Ari Whitten: I should also add, it’s not just athletes and bodybuilders who are doing that, but also the average typical westerner is also somebody who tends to be grazing all day and has an energy imbalance in favor of chronic calorie excess.

Ori Hofmekler: Correct. Yeah, you’re right in your theory. mTOR is very anabolic and so is the anabolic steroid that you take. That doesn’t mean it’s a good thing to do. You can still build quality muscle, I repeat quality muscle, without over-activating mTOR.

We talked about it before Ari. We talk about the fact that energy, exercise while fasting trigger factor, like BGC one alpha, that signal your body to increase mitochondria density in the muscle. So you can be a very lean person, you don’t need to weight much, still carry fiber quality that not only can generate, [inaudible] your ability much more than the typical bodybuilder muscle, it serve you for the rest of your life, and hopefully a very long quality life. But giving your body the ability to stay energetic and functional.

It is muscle fiber with high mitochondrial density and the capacity of the fast muscle fiber to utilize fat fuel, that always protects you against obesity and diabetes for the rest of your life. If your muscle fiber, it doesn’t matter how muscular you are, is predominantly glycolytic, that means it just utilizes glucose and carb for energy rather than fat, you are prone to obesity and diabetes.

People need to wake up and understand it, that your fitness needs to be smart, not just the size of your muscle, don’t check it. In many ways, women are better than men because they don’t have this compulsive vanity, some of them, to build big muscle. So their fitness approach is much smarter. I also think Ari, because we talk about it, that once you get mature, there’s a sudden age, you’ve got to be smart enough to change your diet and exercise. You can’t continue in a straight line always. Take your survival and yourself as a person as a top priority. Respect yourself.

Ari Whitten: Yeah, absolutely. I’ve actually gotten to that age recently, where my mentality has shifted around this. Where I used to be very fitness oriented and about fat loss and muscle building. That was my world for a very long time. Now I’m at an age where my interest, especially, I have a young son, he’s slightly over a year old now.

Ori Hofmekler: Congratulation.

Ari Whitten: I think it changes your thinking. Now I think more about, I need to be more conscious of incorporating lots of fasting into my routine and avoiding calorie excess and avoiding overstimulating mTOR and accelerating aging.

I want to be around for a very long time to see my son grow up and hopefully have another kid and see them grow up, and also be functional enough when I’m in my 70s, 80s, 90s and beyond, to be able to still get on the floor and crawl around and play with grandkids and go snowboarding and things like that. The mentality, I completely agree, it should shift to more of a longevity-

Ori Hofmekler: Yeah, what you just said is clearly your instinct as the human animal. What talked now was the true human animal within you. You feel respect enough to yourself to understand that you are needed for other humans.

Your son, for instance, your followers, people around you, your family, and yourself. So if you like yourself and you need yourself, you really want to desire, see it’s your top priority that, yes, in your 60s and 70s, 40 or 50 years from, you are going to be looking as good as now and in many ways even better. As I said before, experience combined with a healthy brain, I truly believe will increase the IQ to a level that we cannot even imagine today, truly.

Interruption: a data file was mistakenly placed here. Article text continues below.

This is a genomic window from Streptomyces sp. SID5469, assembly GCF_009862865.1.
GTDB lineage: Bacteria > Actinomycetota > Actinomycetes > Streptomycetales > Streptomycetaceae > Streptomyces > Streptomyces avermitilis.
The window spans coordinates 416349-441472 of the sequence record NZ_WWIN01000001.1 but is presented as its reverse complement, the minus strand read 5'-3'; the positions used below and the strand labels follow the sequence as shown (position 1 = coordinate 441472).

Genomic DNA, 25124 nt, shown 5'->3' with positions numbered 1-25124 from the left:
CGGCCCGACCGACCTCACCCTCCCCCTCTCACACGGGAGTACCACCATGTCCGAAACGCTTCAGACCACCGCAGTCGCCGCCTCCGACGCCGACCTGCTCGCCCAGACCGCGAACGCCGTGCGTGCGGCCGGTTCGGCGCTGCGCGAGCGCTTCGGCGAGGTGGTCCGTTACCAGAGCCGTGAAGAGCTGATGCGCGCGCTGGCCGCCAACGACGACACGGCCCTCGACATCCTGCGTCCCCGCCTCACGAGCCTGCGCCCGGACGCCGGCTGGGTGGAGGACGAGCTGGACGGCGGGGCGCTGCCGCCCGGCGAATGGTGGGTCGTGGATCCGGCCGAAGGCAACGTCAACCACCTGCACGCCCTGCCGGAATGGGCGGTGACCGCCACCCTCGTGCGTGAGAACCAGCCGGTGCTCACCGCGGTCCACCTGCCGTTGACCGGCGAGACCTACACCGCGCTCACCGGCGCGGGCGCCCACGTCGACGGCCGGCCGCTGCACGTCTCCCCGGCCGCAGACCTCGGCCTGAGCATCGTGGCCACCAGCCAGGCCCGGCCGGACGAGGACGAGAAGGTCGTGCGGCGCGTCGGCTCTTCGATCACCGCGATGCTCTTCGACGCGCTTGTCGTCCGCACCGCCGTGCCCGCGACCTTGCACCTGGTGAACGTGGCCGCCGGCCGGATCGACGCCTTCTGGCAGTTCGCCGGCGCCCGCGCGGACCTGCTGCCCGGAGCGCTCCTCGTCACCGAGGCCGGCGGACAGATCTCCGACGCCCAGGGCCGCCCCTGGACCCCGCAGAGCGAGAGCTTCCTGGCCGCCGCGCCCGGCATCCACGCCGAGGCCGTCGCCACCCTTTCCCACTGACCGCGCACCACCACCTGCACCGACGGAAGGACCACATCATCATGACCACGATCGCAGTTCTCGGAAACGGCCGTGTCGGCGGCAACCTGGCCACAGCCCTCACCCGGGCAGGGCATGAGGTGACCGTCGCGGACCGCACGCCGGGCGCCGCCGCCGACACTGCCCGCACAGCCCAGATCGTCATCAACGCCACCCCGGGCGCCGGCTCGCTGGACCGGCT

How to reduce stress -The different types of hormesis you should incorporate into your daily life to fix energy levels and increase resiliency

Ari Whitten: Yeah. Beautiful. Let me ask you on a practical level, what other types of hormesis … we’ve mentioned fasting, we’ve mentioned exercise. What other types of hormesis should people be aware of and incorporate into their life?

Ori Hofmekler: Well, what I mentioned before, first of all, nutrition part. Don’t run away, I give a list in my book, don’t run away constantly from toxin. Don’t be so obsessed with this. Learn the area and understand that heavy metal is not always your enemy.

They naturally occur in some of the greatest food. So if you like seed and nuts, and just because you read in some article or some quirky website that, “Stay away from heavy metal and any food that have heavy metal, whether it’s seed or nuts or cocoa, like chocolate. Stay away from that.” I believe, do your own research, and if you’re not sure I have the research in my book. Really, live your life simple. Don’t be afraid of nature. Nature is not your enemy, it’s stupid chemical theory, be afraid of chemicals.

Another way of hormesis positively? I believe it’s good to expose yourself to heat. I believe it’s very healthy to also expose yourself to cold, freezing cold, to a certain degree. It clearly shows that all these challenges trigger the same mechanism. It all comes down to the heat shock protein response, which is amazing what it does to your body. It’s over 300 enzymatic compounds that when you are in a peak hormesis state, peak energy depletion, like glycogen depletion, your body now have this system, this compound percolates in your system, searching and destroying every weak and sick cell, including the cancerous cell. Your body becomes very efficient in tagging these weak and cancerous cells and destroying them.